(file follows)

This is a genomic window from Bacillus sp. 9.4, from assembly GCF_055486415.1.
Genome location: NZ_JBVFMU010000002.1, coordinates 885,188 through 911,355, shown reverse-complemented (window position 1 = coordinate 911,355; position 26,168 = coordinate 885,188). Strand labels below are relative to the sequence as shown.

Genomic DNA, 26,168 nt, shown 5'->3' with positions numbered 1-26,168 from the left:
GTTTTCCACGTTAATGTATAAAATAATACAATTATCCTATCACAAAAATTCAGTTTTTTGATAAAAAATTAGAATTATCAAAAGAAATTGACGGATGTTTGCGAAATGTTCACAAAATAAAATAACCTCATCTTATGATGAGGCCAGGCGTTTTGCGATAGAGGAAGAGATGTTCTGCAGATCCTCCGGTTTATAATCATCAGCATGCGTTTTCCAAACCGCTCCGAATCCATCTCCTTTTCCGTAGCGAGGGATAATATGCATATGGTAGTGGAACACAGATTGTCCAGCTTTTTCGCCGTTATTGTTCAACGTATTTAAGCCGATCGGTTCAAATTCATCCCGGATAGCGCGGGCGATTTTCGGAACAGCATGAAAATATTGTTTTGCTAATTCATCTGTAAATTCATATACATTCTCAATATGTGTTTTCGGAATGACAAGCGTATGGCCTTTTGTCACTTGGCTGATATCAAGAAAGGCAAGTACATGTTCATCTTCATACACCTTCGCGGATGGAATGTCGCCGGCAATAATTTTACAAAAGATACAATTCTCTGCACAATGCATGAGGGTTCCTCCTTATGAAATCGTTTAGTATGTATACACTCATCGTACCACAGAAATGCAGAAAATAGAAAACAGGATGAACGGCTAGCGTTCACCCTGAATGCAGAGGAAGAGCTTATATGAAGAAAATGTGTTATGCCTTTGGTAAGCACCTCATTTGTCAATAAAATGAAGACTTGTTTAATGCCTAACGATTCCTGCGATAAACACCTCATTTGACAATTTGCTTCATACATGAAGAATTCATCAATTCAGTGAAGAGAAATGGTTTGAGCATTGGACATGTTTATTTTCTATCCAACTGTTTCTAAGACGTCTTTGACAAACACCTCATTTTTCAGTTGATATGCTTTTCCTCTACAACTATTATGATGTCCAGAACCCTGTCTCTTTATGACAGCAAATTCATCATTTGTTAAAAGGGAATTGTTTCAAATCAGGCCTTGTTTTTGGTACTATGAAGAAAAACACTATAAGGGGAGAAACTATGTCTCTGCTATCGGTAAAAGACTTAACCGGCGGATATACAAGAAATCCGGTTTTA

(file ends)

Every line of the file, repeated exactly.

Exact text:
This is a genomic window from Bacillus sp. 9.4, from assembly GCF_055486415.1.
Genome location: NZ_JBVFMU010000002.1, coordinates 885,188 through 911,355, shown reverse-complemented (window position 1 = coordinate 911,355; position 26,168 = coordinate 885,188). Strand labels below are relative to the sequence as shown.

Genomic DNA, 26,168 nt, shown 5'->3' with positions numbered 1-26,168 from the left:
GTTTTCCACGTTAATGTATAAAATAATACAATTATCCTATCACAAAAATTCAGTTTTTTGATAAAAAATTAGAATTATCAAAAGAAATTGACGGATGTTTGCGAAATGTTCACAAAATAAAATAACCTCATCTTATGATGAGGCCAGGCGTTTTGCGATAGAGGAAGAGATGTTCTGCAGATCCTCCGGTTTATAATCATCAGCATGCGTTTTCCAAACCGCTCCGAATCCATCTCCTTTTCCGTAGCGAGGGATAATATGCATATGGTAGTGGAACACAGATTGTCCAGCTTTTTCGCCGTTATTGTTCAACGTATTTAAGCCGATCGGTTCAAATTCATCCCGGATAGCGCGGGCGATTTTCGGAACAGCATGAAAATATTGTTTTGCTAATTCATCTGTAAATTCATATACATTCTCAATATGTGTTTTCGGAATGACAAGCGTATGGCCTTTTGTCACTTGGCTGATATCAAGAAAGGCAAGTACATGTTCATCTTCATACACCTTCGCGGATGGAATGTCGCCGGCAATAATTTTACAAAAGATACAATTCTCTGCACAATGCATGAGGGTTCCTCCTTATGAAATCGTTTAGTATGTATACACTCATCGTACCACAGAAATGCAGAAAATAGAAAACAGGATGAACGGCTAGCGTTCACCCTGAATGCAGAGGAAGAGCTTATATGAAGAAAATGTGTTATGCCTTTGGTAAGCACCTCATTTGTCAATAAAATGAAGACTTGTTTAATGCCTAACGATTCCTGCGATAAACACCTCATTTGACAATTTGCTTCATACATGAAGAATTCATCAATTCAGTGAAGAGAAATGGTTTGAGCATTGGACATGTTTATTTTCTATCCAACTGTTTCTAAGACGTCTTTGACAAACACCTCATTTTTCAGTTGATATGCTTTTCCTCTACAACTATTATGATGTCCAGAACCCTGTCTCTTTATGACAGCAAATTCATCATTTGTTAAAAGGGAATTGTTTCAAATCAGGCCTTGTTTTTGGTACTATGAAGAAAAACACTATAAGGGGAGAAACTATGTCTCTGCTATCGGTAAAAGACTTAACCGGCGGATATACAAGAAATCCGGTTTTA